MCW earns grant to advance stem cell research

Last updated on July 2nd, 2019 at 09:50 am

The Medical College of Wisconsin recently teamed up with Cellular Dynamics International and received a $6.2 million grant from the National Heart, Lung, and Blood Institute to investigate the mechanisms of Left Ventricular Hypertrophy, or the increase in the size and weight of the heart.  Left Ventricular Hypertrophy is a common and major risk factor for heart disease and heart failure due to high blood pressure or diabetes.
"This grant builds on years of our research to identify genes for this disease. We now have the wonderful opportunity to capitalize on the latest stem cell technology to study human heart cells in the laboratory," said Dr. Ulrich Broeckel, professor of pediatrics, Medicine and Physiology at the Medical College and associate director of the Children’s Research Institute.  "This technology is truly revolutionary since each cell line stands for an individual patient, and we can now start to study the unique disease mechanisms and test new treatments and drugs based on each individual’s unique genetic makeup.  This grant also shows the strength of collaborations between academic investigators and a company which leads to cutting edge research."
The organizations will use the grant funds, totaling $6,255,632 over 5 years, to generate 250 induced pluripotent stem cell (iPSC) lines from blood samples drawn from Caucasian and African-American families in the Hypertension Genetic Epidemiology Network. All of these families have an elevated burden of high blood pressure and are at significant risk for cardiovascular disease. The iPSC lines will then be differentiated into ventricular heart cells for use in experiments to better understand the genetic mechanisms underlying this disease.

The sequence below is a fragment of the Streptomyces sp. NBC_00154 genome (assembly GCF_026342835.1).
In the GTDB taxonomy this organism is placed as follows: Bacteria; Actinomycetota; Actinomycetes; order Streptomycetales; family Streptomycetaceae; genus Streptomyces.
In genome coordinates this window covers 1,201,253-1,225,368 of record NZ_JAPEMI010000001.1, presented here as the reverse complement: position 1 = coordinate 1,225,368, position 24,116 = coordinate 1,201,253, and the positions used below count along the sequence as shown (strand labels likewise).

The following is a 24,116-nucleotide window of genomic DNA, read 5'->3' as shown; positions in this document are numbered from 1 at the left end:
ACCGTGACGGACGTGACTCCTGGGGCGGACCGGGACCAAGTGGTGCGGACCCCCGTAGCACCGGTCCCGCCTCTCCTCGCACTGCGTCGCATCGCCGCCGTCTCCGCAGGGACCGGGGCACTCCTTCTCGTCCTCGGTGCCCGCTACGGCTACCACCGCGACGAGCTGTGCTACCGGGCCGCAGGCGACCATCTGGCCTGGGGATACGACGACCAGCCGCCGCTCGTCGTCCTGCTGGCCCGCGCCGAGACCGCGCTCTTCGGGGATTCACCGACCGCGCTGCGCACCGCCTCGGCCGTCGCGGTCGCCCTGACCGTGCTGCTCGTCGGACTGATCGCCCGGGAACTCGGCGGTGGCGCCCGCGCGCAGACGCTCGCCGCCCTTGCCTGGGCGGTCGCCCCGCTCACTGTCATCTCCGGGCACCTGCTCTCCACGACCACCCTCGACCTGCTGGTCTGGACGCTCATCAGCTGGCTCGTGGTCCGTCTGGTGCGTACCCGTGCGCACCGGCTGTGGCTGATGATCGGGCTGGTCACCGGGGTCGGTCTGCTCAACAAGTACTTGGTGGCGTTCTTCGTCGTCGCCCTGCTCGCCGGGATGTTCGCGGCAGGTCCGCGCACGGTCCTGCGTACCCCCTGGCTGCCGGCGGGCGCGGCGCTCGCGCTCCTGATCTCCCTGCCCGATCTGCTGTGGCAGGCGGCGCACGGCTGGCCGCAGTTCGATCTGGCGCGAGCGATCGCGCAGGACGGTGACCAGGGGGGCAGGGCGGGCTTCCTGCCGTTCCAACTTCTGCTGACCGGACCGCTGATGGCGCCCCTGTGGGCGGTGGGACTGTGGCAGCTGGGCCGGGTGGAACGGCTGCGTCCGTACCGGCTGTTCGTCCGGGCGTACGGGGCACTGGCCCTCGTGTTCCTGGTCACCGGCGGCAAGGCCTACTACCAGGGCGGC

"Until now, functional studies for left ventricular hypertrophy have been limited because human primary cardiomyocytes, or heart cells taken from living tissue, were not available for functional analysis.  Human iPSC technology provides a solution to this problem,” said Emile Nuwaysir, chief operating officer of CDI. “
iPSCs are created from adult cells, such as blood or skin, which are reverse engineered to a stem cell state, from which point they can turn into any cell type in the body. iPSCs can be made from any individual and avoid the political and ethical issues surrounding embryonic stem cells.
According to Nuwaysir, CDI is the only company with the capability to manufacture IPSCs and differentiate them in large numbers and at high quality and purity from a typical, standard blood draw.
“CDI’s human iPSC-derived heart cells, iCell® Cardiomyocytes, exhibit properties highly similar to human primary cells and thus are a relevant model system for the required functional analysis,” Nuwaysir said.
“We are particularly excited about this project because we see it as a harbinger of the next big scientific wave:  the linking of genotype to phenotype through iPSC-derived terminal tissue cells."

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